Shelley is a nun who operates a soup kitchen in the Bronx. She moves through the kitchen’s work triangle like nobody’s business, but when it comes to connecting with the Holy Trinity through prayer, well, her connection with Christ just isn’t flowing in the easy back-and-forth way it used to. You know when you’re using your microwave timer as a meditation tool, something’s spiritually off. Shelley, played by Wellesley’s own Melinda Lopez (she’s a Theater Studies lecturer at Wellesley College) with emotional distance and a battered spirit, is finding that prayers can’t be zapped into existence, and the microwave can’t do a thing to heat up religious fervor gone cold in this powerful play running at SpeakEasy Stage on Tremont St. in Boston through April 1.
In playwright Heidi Schreck’s 2014 work, the two-time Obie award-winner brings together four characters into Scenic Designer Jenna McFarland Lord’s controlled chaos of a cluttered but clean kitchen set that shows the wear and tear of hard, daily use. The worn linoleum, battered and stainless steel stove, sinks, and refrigerator, and mismatched chairs are all pressed into constant service for the benefit of the soup kitchen’s clients. These are men who also experience hard, daily use and who count on the kitchen’s volunteers to fuel them up for the next few hours of more of the same. Schreck’s dialogue flows easily between the play’s four characters and allows each actor to bring depth to their roles by going easy on the script directions.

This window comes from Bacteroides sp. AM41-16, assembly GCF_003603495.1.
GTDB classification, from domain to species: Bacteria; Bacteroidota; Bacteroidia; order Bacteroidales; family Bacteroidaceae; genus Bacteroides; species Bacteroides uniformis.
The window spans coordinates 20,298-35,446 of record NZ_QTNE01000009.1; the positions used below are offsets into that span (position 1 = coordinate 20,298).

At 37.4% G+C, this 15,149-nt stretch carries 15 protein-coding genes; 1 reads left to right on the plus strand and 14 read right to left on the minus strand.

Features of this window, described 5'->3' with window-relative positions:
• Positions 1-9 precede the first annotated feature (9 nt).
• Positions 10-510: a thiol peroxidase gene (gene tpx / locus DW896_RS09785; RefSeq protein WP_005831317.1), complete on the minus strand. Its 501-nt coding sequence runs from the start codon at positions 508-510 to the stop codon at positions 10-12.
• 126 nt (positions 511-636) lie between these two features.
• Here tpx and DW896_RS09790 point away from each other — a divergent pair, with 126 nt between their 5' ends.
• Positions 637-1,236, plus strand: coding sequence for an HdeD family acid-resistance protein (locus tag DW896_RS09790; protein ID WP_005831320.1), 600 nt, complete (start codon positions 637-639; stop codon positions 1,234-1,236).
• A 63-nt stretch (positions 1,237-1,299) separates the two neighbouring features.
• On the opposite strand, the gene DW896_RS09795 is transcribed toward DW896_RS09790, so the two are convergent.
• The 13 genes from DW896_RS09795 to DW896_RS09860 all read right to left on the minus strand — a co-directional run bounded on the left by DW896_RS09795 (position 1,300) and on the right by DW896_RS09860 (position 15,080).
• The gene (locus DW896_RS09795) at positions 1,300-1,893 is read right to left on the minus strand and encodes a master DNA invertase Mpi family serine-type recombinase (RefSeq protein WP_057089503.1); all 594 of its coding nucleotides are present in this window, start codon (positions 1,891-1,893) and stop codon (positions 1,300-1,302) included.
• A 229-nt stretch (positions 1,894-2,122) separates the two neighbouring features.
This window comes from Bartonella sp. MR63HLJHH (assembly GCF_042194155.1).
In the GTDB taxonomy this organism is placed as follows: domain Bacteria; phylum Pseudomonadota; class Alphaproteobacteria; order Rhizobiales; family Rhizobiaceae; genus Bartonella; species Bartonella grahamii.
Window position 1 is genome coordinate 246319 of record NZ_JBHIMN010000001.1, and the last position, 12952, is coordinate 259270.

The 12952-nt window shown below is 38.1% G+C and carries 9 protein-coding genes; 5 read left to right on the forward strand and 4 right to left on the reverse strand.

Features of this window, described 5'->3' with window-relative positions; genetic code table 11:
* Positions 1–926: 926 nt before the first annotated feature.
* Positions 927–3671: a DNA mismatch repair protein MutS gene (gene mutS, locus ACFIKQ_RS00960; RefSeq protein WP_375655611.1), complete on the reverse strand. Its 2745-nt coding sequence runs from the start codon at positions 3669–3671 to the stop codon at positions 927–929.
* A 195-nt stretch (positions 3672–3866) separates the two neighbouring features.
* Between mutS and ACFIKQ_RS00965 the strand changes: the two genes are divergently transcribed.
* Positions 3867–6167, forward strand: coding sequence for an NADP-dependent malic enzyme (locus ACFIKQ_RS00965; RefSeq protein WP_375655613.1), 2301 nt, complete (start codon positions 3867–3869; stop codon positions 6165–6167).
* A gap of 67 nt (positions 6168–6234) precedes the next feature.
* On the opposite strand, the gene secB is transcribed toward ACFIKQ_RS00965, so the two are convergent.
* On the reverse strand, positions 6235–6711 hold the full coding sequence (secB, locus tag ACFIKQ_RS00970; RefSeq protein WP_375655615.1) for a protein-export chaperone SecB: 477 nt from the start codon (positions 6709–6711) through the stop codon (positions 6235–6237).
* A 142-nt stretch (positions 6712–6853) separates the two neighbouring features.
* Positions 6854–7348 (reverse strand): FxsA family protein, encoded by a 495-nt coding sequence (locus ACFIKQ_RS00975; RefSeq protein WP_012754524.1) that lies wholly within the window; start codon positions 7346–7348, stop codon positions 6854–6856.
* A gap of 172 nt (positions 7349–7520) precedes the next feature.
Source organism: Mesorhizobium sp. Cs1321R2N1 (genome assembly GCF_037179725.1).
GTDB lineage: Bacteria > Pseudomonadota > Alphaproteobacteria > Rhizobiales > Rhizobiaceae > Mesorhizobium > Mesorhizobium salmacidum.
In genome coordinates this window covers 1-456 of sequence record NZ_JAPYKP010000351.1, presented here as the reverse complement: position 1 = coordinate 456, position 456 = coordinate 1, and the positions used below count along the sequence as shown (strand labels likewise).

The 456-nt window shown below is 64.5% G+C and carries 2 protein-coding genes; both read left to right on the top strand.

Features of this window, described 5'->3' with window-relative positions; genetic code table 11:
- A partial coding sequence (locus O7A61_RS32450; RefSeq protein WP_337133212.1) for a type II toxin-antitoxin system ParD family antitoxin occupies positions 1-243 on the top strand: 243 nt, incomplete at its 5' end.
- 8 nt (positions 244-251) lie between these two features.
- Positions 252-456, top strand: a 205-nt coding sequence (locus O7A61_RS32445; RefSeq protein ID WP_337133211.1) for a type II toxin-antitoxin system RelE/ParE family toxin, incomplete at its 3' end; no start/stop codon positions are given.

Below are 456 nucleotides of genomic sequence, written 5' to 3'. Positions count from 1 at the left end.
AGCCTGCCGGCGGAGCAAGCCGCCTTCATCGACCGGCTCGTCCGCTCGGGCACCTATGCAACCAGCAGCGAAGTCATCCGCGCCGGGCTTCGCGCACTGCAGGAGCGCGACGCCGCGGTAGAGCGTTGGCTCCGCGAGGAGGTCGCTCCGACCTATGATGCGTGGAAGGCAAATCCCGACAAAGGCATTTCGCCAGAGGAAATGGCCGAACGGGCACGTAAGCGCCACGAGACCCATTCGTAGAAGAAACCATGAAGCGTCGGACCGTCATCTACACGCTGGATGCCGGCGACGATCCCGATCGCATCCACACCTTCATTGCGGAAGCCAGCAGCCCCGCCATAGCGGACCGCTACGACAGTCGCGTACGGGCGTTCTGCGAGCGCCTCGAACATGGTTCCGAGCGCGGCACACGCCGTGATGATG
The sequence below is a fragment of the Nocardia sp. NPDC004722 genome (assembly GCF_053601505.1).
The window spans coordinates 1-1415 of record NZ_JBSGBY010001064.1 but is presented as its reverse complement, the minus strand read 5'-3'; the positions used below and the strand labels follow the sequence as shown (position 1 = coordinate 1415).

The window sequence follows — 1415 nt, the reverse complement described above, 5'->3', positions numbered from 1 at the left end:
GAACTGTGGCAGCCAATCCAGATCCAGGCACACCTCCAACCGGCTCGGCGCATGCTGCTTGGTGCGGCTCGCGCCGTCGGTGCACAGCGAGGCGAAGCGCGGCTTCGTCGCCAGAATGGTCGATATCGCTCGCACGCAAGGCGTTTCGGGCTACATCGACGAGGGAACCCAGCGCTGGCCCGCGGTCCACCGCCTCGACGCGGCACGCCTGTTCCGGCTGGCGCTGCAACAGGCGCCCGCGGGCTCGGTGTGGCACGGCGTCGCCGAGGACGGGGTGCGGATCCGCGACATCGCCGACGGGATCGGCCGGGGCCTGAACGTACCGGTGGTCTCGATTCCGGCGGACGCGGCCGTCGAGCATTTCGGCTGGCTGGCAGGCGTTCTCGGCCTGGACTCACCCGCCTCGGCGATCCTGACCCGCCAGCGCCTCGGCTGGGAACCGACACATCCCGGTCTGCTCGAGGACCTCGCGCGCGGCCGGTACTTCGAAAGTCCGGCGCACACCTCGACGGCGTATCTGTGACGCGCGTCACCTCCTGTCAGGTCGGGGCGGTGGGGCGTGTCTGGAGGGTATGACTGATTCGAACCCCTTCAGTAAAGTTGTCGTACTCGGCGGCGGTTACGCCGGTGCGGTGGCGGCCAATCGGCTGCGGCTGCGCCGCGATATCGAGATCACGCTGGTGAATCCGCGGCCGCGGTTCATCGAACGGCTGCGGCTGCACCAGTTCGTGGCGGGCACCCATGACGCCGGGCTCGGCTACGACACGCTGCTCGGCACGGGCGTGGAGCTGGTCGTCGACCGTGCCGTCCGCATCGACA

“The main thing,” Shelley tells new volunteer Emma, a teenage college drop out currently at loose ends, “just have boundaries. Don’t give them money.” About those boundaries…
Emma is a new volunteer as well as a predator, guilt-tripper, and master manipulator. Played expressively by Ally Dawson with eyes that convey mischief, and slyness, and oh shit, she brings the stardust and sparkle of a young girl to the role, as well as the nuance and complications that bubble just below the surface of any 19-year old. Emma is a good worker who stands ready to peel as many potatoes as are needed, Emma waxes eloquent on the packaging of Sephora cosmetics, Emma flirts a bit, and Emma brings trouble into the soup kitchen. Big time.
In a bit of genius directing, Bridget Kathleen O’Leary makes sure the audience will go home wondering at its own reactions to Emma’s many betrayals, especially those toward the sleeping Oscar. Played by Alejandro Simoes with an easy-breezy air, Oscar is the kitchen’s uncomplicated security guard and general go-to guy, in love with his steady girl, and pretty damn clear on what’s right and what’s wrong. I left the theater wondering why I was so ready to let Emma off the hook for one of her unholy trinity of sins — sexually assaulting Oscar as he slept.